Of course I had heard the term “dry rot,” but I didn’t really know anything about it. What is dry rot? How do you fix it? As strange as it seems, dry rot is actually a type of fungus that can get established in wet wood. Weirdly, “dry” rot doesn’t happen in really dry wood – the wood has to be moist. In our house, dry rot occurred where there were leaks. Even where the leaks had been fixed, the dry rot remained. Apparently, once the fungus takes up residence, it can survive a wide range of conditions by staying dormant when it’s too wet or dry. Once the dampness of the wood returns to the ideal range, the dry rot starts to grow again. Creepy!

Since our problem was structural, we hired a licensed, qualified contractor to make the repairs, and I recommend that you do the same.

I’ve never done this type of repair, and even though I’m pretty handy, I would NEVER tackle a structural problem on my own – I wouldn’t be able to sleep at night for fear our house would fall down! Our contractor did a lot of work to provide another means of structural support when he was replacing our dry rotted header. Here’s an example from a different part of the house, where he used a beam to support our deck while he replaced the ledger.

Here are the basic steps our contractor used to fix the dry rot:
1. Expose all the dry rot by taking off the siding, insulation, dry wall, whatever. All the damaged wood needs to be replaced.
2. Cut out all wood that’s been damaged. (Hire a contractor, especially with anything structural! Don’t cut anything structural!)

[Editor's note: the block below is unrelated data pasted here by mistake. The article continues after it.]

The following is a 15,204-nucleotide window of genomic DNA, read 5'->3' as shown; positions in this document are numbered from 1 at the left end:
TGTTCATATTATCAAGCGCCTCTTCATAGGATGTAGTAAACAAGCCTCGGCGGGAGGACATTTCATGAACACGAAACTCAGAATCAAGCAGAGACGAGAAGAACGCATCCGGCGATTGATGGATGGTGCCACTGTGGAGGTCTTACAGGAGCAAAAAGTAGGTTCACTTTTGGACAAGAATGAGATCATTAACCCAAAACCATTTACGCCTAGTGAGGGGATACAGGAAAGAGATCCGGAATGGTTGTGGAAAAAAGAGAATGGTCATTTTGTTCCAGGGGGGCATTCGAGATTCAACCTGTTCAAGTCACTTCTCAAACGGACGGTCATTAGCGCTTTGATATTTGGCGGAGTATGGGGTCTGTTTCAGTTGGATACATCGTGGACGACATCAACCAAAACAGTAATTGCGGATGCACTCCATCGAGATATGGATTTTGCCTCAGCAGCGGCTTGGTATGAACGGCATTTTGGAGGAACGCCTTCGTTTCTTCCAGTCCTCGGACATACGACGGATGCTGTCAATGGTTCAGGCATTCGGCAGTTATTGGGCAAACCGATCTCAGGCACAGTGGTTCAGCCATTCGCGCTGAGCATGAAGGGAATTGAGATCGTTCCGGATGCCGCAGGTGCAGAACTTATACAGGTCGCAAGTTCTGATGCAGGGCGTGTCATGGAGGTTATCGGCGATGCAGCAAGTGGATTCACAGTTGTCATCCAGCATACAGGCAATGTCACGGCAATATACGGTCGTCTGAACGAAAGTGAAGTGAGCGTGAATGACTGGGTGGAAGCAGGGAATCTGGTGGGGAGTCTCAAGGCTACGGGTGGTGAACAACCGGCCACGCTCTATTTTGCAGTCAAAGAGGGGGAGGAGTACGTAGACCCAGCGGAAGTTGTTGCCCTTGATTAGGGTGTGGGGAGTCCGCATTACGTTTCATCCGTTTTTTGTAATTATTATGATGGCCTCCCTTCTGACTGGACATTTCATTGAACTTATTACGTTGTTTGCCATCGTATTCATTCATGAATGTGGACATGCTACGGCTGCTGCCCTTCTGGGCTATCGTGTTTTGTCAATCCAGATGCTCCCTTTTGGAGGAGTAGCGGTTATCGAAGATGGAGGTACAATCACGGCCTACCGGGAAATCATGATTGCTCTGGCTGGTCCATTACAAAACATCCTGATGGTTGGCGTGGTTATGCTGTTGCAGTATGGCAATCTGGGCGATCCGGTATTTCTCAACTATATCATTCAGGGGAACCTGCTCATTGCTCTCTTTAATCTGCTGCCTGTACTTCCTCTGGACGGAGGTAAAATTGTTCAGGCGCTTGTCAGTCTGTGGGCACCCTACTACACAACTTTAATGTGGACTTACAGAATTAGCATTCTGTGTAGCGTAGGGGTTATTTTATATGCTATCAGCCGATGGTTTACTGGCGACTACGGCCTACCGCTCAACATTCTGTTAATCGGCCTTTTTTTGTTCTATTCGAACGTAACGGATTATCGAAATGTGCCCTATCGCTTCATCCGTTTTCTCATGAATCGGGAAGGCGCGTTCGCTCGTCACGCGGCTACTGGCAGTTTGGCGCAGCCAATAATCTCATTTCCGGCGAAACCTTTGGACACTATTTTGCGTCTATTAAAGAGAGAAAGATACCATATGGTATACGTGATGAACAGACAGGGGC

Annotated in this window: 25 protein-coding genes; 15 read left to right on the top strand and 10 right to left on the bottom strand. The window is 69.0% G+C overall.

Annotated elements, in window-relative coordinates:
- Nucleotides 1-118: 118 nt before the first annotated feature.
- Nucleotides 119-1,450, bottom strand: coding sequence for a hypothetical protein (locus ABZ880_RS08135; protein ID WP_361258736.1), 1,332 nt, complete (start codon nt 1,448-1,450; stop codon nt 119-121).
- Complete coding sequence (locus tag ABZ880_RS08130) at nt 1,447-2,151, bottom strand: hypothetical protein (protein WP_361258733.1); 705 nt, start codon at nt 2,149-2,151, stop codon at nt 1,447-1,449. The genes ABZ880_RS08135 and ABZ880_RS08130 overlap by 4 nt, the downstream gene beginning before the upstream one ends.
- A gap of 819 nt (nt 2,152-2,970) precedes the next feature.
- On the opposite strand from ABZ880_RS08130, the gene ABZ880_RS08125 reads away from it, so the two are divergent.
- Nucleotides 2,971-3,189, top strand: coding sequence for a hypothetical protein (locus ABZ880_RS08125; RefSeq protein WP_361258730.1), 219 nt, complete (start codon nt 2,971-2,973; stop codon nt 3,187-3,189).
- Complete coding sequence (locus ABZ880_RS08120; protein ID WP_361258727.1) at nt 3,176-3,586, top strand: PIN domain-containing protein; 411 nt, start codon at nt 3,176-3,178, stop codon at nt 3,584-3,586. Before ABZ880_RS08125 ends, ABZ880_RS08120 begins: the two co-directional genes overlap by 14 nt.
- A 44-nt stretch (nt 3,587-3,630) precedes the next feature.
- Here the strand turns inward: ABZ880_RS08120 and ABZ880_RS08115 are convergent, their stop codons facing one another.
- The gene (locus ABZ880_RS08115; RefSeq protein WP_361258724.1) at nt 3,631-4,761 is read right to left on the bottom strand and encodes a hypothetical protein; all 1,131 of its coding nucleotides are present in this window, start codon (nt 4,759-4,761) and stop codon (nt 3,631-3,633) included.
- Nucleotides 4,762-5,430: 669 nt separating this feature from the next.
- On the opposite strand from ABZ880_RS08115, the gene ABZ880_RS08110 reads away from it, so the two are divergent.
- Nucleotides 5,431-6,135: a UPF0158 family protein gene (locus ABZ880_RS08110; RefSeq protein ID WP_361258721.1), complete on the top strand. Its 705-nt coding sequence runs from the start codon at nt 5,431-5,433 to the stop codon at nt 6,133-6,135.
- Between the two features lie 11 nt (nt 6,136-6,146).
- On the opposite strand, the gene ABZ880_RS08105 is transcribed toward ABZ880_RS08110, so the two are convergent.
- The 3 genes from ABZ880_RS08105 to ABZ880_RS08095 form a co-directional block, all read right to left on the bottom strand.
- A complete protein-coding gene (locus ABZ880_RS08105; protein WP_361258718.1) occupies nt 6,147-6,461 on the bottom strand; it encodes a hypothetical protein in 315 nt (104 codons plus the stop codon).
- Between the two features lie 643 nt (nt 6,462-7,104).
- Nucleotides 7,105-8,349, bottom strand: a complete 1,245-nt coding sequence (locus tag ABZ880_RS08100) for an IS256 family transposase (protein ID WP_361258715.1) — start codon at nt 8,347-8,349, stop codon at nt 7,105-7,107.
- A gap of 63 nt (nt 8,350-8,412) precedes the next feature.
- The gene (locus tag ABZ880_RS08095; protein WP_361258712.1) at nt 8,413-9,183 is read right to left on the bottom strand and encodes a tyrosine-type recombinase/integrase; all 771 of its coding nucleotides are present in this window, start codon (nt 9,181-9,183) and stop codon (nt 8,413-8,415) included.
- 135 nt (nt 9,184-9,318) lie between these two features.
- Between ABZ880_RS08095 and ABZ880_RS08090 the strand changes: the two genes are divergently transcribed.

3. Treat any wood that looks like it’s been exposed to the dry rot fungus but isn’t otherwise damaged (i.e. it is still strong), to impede the spread of the fungus.
4. Replace the wood that was removed. This can be tricky, especially with structural stuff.
5. Get rid of all the dry-rotted wood and dispose of it away from any other good wood! We burned ours. It was cathartic.
6. Put everything back together.

Yeah, fixing dry rot is a major pain. And it costs a lot of money. At least, that’s been my experience. Here are some more of our dry rot photos for your viewing pleasure.

All of the dry rot we’ve found in our house has been repaired by a licensed, qualified contractor. (Doesn’t that just sound reassuring? Licensed. Qualified.) We’re trying to prevent future problems by keeping our house weatherproofed with good caulk, paint, and roofing. We’ll probably always have little problems that come up here and there. One thing we learned along the way: dry rot spreads slowly; fix it when it’s still a small problem. Isn’t that true of so many things?

Dry rot is a very common problem. See how others have tackled the problem here, here, and here.

Make me feel better and tell me you’ve had dry rot problems too! Have you fixed them on your own? Or did you hire a professional?